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Discussion Starter #1
Hello everybody,
I post this message to share my experience and also get your feedback.

This weekend, I went for a tour on the Pacific coast (Monterey to be exact).
The Niro behaved magically, 62 mpg on the way and 54 mpg on the way back through HWY 1 (gusty wind) for ~200 miles each way.

When I was at Monterey, I reactivated the EV mode and spent my whole afternoon from one site to the other one in 'green' mode.
Then I wondered how to charge my car to get a second 'green' day. But this is where it started being difficult.
Finding a level 2 charger in the city is pretty easy, 2 parking lots with 2 level 2 charger each (one free at Downtown West Garage and one non-free at Parking Lot 7).

I thought "Good", but that ended up there, because 4 chargers for a city like Monterey is far from enough, all spots were occupied!

What I found a bit disappointing is that there are multiple Tesla charger at Monterey, but half of level 2 charger where occupied by Tesla owners. I like Tesla, they opened the way to electrical cars, but they created a Tesla dedicated charger network closed to others and they are now occupying other's chargers too.

So I thought that the best option is like at home, I need to charge on a regular plug for the night at the hotel. But I could not. Even if the Hotel's owner showed me the garden's plug and authorized me to plug-in there, the plug was not reliable enough and the 110V charger went "Faulty" each time I tried. So I ended up my 'green' weekend at this time and came back on dirty ICE for the next day.

This is a shame, because we have the technology to stay greener than usual but can't use it simply because : no level 1 or level 2 charger available ....

I had a talk with the manager of the Hotel the next day explaining that Plugin and Electrical are going to be more and more common and they should get prepared to welcome it for the sake of the city. He agreed with me and said that he would talk to the owner about that. (I also mentioned that they could have rebates on installation costs).

But my main concern is that if I had an electrical car (which sometime I'm thinking about, especially knowing that Kia Niro EV is close to come out), I would have been in serious trouble ...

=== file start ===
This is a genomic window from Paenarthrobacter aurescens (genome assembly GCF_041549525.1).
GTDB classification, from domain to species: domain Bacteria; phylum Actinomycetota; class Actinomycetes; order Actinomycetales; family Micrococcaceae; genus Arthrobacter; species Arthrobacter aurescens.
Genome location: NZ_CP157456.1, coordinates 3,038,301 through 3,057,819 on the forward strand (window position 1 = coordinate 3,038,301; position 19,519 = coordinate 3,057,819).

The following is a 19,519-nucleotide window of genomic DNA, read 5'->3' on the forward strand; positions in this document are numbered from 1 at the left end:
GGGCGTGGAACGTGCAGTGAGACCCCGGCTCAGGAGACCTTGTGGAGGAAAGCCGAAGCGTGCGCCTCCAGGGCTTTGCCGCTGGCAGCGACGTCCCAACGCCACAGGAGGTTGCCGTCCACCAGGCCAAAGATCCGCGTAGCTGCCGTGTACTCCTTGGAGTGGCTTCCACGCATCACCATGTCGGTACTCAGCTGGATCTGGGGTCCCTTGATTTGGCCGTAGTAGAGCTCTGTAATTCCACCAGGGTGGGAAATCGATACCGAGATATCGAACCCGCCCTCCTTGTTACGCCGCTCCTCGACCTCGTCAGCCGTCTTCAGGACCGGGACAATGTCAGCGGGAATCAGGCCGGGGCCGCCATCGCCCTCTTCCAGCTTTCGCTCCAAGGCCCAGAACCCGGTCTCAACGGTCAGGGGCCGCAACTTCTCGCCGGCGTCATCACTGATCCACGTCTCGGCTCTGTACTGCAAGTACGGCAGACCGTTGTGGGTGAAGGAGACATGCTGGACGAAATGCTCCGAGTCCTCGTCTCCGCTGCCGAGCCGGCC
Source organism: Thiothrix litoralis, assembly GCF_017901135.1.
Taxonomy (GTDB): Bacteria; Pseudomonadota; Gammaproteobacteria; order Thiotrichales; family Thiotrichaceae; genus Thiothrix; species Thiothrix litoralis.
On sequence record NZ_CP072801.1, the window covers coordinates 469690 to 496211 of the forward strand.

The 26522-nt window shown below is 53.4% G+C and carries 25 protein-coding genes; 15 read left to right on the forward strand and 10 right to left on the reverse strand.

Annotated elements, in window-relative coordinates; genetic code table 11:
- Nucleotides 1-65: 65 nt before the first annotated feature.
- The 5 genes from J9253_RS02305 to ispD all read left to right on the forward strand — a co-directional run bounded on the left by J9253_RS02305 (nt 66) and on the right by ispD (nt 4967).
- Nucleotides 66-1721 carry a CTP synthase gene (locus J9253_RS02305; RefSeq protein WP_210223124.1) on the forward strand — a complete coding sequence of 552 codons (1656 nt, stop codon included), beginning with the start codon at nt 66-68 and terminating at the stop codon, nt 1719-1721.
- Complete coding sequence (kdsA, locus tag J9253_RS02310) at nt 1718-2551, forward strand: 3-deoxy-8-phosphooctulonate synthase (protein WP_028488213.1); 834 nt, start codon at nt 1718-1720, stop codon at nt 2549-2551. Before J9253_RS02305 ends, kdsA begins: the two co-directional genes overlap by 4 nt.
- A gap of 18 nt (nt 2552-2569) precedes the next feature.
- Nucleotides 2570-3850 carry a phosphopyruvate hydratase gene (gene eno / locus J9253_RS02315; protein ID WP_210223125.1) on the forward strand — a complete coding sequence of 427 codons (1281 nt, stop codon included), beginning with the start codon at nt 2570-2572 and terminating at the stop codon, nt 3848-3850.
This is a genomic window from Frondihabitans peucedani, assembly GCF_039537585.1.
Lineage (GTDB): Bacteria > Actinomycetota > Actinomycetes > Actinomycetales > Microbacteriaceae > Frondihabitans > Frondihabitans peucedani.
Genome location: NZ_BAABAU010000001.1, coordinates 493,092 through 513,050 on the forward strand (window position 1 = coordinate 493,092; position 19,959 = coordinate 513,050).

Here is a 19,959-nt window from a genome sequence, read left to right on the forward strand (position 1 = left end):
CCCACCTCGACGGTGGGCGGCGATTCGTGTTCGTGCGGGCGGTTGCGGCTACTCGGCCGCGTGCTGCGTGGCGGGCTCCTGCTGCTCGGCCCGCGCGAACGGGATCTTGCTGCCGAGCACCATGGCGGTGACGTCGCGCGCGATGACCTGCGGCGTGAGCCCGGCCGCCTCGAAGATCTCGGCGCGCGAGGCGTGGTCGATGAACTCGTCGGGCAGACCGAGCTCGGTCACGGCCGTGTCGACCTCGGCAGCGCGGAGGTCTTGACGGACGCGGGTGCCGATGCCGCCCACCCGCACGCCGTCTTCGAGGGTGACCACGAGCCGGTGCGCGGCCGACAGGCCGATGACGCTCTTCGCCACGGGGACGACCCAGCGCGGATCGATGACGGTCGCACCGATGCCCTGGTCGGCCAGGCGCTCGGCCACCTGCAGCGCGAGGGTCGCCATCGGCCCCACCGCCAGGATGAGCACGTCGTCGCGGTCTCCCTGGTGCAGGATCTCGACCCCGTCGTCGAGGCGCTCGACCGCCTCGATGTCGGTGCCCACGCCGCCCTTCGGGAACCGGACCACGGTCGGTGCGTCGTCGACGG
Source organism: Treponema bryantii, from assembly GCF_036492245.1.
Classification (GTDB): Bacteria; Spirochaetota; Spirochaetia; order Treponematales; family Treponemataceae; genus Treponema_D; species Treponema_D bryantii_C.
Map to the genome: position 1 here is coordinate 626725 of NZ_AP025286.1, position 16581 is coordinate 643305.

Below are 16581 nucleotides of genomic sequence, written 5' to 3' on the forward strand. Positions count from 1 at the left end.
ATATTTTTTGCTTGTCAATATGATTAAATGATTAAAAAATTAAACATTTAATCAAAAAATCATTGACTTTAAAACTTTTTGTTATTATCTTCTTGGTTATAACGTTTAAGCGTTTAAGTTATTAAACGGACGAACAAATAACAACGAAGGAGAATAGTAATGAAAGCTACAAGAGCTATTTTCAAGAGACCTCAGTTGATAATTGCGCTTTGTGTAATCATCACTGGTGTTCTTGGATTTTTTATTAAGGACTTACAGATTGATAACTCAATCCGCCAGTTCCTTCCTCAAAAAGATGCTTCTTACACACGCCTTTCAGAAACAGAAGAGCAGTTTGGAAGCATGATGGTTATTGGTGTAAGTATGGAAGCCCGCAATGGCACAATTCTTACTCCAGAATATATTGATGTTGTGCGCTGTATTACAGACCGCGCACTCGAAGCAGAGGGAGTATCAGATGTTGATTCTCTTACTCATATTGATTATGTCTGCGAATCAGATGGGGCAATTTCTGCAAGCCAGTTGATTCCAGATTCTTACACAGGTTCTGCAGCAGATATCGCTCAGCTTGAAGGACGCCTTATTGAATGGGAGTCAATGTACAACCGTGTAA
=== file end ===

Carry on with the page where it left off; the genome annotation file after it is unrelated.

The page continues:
So my question to all of you who owns a Niro PHEV, do you charge it outside from home ? How easy do you find available level 2 chargers ? And finally did you ever charge it at any Hotel ?

Christophe.
 

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We charged for free at Legoland while at the park and I have seen chargers at a hotel before (San Diego), but for the most part we just charge at home. I will use EV mode until we get on the freeway, then HEV mode for the rest of the trip pretty much. I like to keep as much charge in the battery as possible for going up big hills at freeway speeds. (IE coming up the Grapevine even in HEV mode will eat up pretty much all of your battery range when driving 65-85 mph.

When on shorter trips around town, I can usually use EV before AND after exiting the freeway, it just depends on the nature of the trip. And if it does "run out" of battery, the nice thing is the PHEV will get you home on gasoline alone!
 

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I've only ever charged at home. There was a grocery store parking lot in northern California that I visited over the past Christmas holiday where I could have plugged in if I had an account with the service that ran the charger, but I didn't expect to be in the grocery store long enough to get much of a charge, so I didn't bother trying to figure it out. There were also a few charging locations where stopped along the highway from southern CA to northern CA on that trip, but the spots were all occupied.